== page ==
Don’t shortchange the time it takes to structure the right type of licensing agreement. If the agreement is riddled with holes, nothing is more draining in both time and money then having to litigate your way out of a licensing agreement.

Your licensing agreement is a contract between you and your partner on what you agree to do to bring your IP into the market successfully. It’s your plan but it’s also a written document designed to avoid litigation. One of the best ways to make sure compliance doesn’t become an issue is with a licensing agreement that meets both you and your licensing partners expectations. That’s why it’s important to be clear and specific about your terms. If you have a disagreement, it’s clear on how it will get resolved.

The agreement is designed to anticipate what could go wrong. It spells out how potential problems such as a dispute, late payment, or not submitting a product for approval, get resolved. When I was at the studios, product approvals were strictly enforced, especially on the big kids properties with dozens of licensing partners and hundreds of licensed products. Licensees had to submit each licensed product at four stages of product development for approval. If they failed to get all the approvals, products were yanked from retail distribution, and sometimes the licensee lost rights to it. On occasion, they wound up losing the license for trying to sell a product that wasn’t in their license.

It also includes obligations and performance benchmarks such as minimum sales goals, development time lines and fees, royalty payments, and in some cases, total royalty payments required to automatically renew the agreement. For example, many of the kids entertainment deals I did required paying 150% of the minimum guarantee for an automatic renewal. If the minimum guarantee was $500,000, the licensee had to pay at least $750,000 in royalties before the end of the agreement to get the renewal. Sometimes it was at the same terms, and in other cases, the renewal terms were slightly different, such as higher royalty rates and minimum guarantees for the renewal period. The better defined these terms are, the smoother your licensing relationship will go.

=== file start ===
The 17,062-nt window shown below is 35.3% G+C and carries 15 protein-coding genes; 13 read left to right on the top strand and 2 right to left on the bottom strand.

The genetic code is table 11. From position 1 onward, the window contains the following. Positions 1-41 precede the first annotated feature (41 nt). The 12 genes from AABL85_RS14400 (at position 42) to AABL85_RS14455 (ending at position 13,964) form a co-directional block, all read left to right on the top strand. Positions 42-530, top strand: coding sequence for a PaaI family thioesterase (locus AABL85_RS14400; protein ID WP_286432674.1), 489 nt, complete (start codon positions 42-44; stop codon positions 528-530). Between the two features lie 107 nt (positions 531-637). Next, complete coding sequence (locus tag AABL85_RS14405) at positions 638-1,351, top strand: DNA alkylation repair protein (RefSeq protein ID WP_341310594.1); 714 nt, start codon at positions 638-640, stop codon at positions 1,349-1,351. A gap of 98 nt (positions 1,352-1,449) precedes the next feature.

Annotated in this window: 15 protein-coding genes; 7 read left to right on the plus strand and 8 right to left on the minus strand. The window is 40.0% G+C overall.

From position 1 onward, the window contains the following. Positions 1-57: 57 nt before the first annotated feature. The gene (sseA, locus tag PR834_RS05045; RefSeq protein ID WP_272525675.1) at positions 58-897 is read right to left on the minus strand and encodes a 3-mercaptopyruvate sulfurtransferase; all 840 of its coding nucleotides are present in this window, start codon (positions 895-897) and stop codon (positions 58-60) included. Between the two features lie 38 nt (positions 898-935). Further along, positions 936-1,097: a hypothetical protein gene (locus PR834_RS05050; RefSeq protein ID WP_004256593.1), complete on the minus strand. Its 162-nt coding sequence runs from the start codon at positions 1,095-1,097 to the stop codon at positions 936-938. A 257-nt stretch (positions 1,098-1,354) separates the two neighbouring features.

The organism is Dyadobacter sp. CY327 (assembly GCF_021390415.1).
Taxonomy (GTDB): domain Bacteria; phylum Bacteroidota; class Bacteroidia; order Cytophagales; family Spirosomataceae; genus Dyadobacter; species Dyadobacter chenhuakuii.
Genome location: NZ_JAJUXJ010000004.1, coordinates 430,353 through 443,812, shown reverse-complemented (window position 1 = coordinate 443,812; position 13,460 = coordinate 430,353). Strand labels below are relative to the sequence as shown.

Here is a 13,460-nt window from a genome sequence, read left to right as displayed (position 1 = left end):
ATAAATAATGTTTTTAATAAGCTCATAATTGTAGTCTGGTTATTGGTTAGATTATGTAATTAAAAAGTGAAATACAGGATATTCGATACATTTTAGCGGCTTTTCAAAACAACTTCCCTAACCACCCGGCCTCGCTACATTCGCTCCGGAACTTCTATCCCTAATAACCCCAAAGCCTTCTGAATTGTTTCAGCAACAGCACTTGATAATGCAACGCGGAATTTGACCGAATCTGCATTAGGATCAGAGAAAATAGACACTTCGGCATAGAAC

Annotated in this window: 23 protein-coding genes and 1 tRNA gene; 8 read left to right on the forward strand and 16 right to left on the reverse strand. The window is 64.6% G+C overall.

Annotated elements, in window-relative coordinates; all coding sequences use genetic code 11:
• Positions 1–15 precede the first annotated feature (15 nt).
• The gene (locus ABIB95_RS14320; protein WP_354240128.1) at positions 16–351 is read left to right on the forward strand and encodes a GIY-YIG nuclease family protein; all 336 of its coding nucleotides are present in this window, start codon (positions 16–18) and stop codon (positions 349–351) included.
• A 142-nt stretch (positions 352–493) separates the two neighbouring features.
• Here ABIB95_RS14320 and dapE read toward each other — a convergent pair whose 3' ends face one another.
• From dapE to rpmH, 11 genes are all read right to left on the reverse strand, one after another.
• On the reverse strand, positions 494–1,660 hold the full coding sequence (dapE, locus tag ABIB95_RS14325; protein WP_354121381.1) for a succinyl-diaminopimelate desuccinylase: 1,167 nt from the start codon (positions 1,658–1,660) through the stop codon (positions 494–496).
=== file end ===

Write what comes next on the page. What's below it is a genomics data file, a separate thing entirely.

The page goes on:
It’s also a document that will sometimes outlive the people who made the partnership. Memories fade or people change and, unless it’s in writing, anybody new stepping in can stop or change the deal. If your licensing partners’ management changes, your agreement is what keeps the spirit of your licensing deal in place. I was working with one of my clients in negotiating a number of movie licenses. One of the most important terms in those agreements were the approval milestones that we tied to guarantee payments. We knew the studios were notorious for sudden management changes which, if it happened, could delay our approvals and market entry. That’s exactly what did happen in one case, and it saved the company from getting drained by the guarantee payments while approvals were on hold until the new management team was “up to speed”.

Don’t make the mistake of treating the agreement like a legal exercise. Every license agreement is unique and should reflect the goals and expectations of both you and your licensing partner. You must take the time to make sure your contract terms are clear about the agreed upon responsibilities, milestones and compliance requirements to avoid future problems. Otherwise your IP winds up languishing because your licensing partner fails to support your IP as promised, costing you revenues, missed market opportunities, and legal fees trying to unwind the licensing agreement.

Mr. Brenner has over 30 years IP management and licensing experience with various industries including consumer products, food, entertainment, software,health technology, medical devices and digital media. He has led international licensing programs as both licensee and licensor, and through consulting projects focused on strategy and management, outbound / inbound licensing initiatives, and IP audits and due diligence.. He has developed and managed deals with Fortune 1000 companies including Universal Studios, Fox Interactive, Sony Pictures, Dow, Cargill, SmithKline Glaxo, Ranir, Coca Cola, Kellogg’s, Hasbro, Mattel, and others. He is a public speaker and published writer, and has taught classes at the university level. His speaking events have included UC Irvine, Tritech/SBDC, Irvine Chamber, Fast Start Studios, ICFO Investors Conference, San Diego Investment Conference, Westlaw Legal Center (NYC), National Speakers Association, and the Hong Kong FilmArt Expo. He has written several articles on licensing intellectual property which have appeared in the Licensing Journal, Intellectual Property Magazine, and License India.

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